Gold traded above VND24 million a tael

Gold price in Vietnam jumped to VND24.1 million a tael (1.2 troy ounces) on November 3 as the global price climbed to the highest in a week and the US dollar declined.

The dollar’s decline boosted the appeal of the metal as an alternative asset.

At most gold shops in Vietnam, bullion was bought at VND24 million and sold at VND24.1 million, an increase of VND200,000 a tael more than the previous day.

Gold had previously climbed to the VND24 million mark on October 20, but it only stayed there for a few hours.

The trading gap between buying and selling prices was extended to VND100,000 a tael from VND50,000-70,000 a tael in the previous day.

According to gold traders, trading on the bullion market was muted as investors remained calm and waited for stronger changes in the prices.

On the SBJ trading floor, trading volume was fairly high with nearly 215,000 taels changing hands at VND22.65 million to VND22.995 million by 10am local time.

Globally, gold hiked as the greenback slumped, prompting investors to seek the metal as a store of value.

Spot gold rose as much as $20.1 an ounce, 1.9 percent, to $1,060.5 an ounce on the New York Mercantile Exchange. Earlier, the metal touched $1,062 an ounce.

In Asia, gold for immediate delivery was at $1,067 an ounce this morning.

Optimistic economic information announced yesterday by the US government eroded the attraction of dollar as a high-safety investment channel.

The US National Association of Realtors said pending sales of existing homes rose 6.1 percent, the highest since December 2006.

The Institute of Supply Management’s factory index rose to 55.7 from 52.6 last month, higher than forecast.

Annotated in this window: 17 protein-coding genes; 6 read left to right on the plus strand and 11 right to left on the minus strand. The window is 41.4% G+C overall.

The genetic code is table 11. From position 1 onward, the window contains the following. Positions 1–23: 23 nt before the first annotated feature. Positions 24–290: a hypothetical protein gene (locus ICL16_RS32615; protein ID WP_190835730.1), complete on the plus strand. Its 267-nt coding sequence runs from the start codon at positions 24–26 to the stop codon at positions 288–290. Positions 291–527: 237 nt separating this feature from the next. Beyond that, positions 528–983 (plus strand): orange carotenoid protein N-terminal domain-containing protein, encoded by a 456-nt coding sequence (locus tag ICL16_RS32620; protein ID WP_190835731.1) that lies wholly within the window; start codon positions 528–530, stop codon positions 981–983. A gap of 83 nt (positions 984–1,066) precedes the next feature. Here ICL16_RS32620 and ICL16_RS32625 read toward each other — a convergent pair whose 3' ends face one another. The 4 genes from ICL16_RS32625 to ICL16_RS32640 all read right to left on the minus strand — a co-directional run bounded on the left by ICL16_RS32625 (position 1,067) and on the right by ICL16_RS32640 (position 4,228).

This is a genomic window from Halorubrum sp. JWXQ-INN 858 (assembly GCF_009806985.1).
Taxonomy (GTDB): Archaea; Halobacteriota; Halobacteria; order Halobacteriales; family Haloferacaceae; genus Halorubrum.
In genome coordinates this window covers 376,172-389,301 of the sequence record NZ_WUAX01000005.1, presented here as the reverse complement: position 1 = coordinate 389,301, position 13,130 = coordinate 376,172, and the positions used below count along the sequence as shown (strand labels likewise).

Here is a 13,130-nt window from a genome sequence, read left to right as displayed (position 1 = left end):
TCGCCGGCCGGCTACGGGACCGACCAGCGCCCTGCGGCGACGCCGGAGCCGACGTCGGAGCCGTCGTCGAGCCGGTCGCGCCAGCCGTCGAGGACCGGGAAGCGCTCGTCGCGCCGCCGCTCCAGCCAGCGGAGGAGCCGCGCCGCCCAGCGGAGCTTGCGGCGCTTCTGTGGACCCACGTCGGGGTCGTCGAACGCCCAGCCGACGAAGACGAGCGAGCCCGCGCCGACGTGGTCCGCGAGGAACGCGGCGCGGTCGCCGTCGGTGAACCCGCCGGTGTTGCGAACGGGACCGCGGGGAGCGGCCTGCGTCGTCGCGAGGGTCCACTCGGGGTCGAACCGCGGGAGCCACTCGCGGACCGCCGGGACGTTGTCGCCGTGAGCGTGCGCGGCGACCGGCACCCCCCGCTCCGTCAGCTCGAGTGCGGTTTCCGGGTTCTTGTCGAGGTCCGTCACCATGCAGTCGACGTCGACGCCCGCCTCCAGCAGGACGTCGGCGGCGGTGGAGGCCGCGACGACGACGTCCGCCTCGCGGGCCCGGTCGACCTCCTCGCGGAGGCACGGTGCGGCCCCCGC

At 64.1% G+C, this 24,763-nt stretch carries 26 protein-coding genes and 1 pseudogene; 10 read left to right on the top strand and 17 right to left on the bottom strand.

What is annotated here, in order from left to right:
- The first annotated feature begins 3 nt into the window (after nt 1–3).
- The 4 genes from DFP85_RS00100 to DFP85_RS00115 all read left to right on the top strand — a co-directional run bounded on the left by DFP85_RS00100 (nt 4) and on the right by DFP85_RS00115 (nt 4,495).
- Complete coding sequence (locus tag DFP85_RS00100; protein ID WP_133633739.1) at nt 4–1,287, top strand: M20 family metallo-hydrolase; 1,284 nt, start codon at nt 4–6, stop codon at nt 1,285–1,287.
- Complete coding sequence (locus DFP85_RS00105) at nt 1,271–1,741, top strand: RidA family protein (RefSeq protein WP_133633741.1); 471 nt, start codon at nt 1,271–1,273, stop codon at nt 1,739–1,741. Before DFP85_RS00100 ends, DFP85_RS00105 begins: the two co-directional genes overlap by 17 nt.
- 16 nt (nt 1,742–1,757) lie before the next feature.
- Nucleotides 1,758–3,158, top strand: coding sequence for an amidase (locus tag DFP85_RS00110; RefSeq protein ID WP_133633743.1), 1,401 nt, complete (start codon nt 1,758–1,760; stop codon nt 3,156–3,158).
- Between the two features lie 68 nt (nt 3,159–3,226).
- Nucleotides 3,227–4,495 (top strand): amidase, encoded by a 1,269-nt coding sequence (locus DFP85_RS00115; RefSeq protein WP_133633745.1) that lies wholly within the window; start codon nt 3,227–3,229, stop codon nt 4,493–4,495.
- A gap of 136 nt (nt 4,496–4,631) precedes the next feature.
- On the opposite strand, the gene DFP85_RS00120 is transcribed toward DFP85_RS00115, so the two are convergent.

The dollar exchange rate against the euro slid to just above $1.48.

The greenback was expected to continue to depreciate further as the US Federal Reserve would probably maintain the benchmark lending rate at zero to 0.25 percent for a little longer at a meeting on November 3-4.

Jon Greenlee, associate director of the Fed’s Division of Banking Supervision and Regulation, said the US banking system remained far from robust and was threatened by rising prospects for defaults on commercial real-estate loans.

The International Monetary Fund said it would sell 200 metric tons of gold, the first sale in nine years, worth $6.7 billion to the Central Bank of India. This is a part of 403.3 tons it agreed in September to sell to shore up its finances.

Crude oil recovered on the depreciation of the greenback and the US’s positive economic information.

Crude oil futures for December delivery rose $1.13 a barrel, 1.5 percent, to $78.13 a barrel on the New York Mercantile Exchange.

In Asia, crude oil surged to nearly $78.5 a barrel this morning.

Compiled by Thuy Doan

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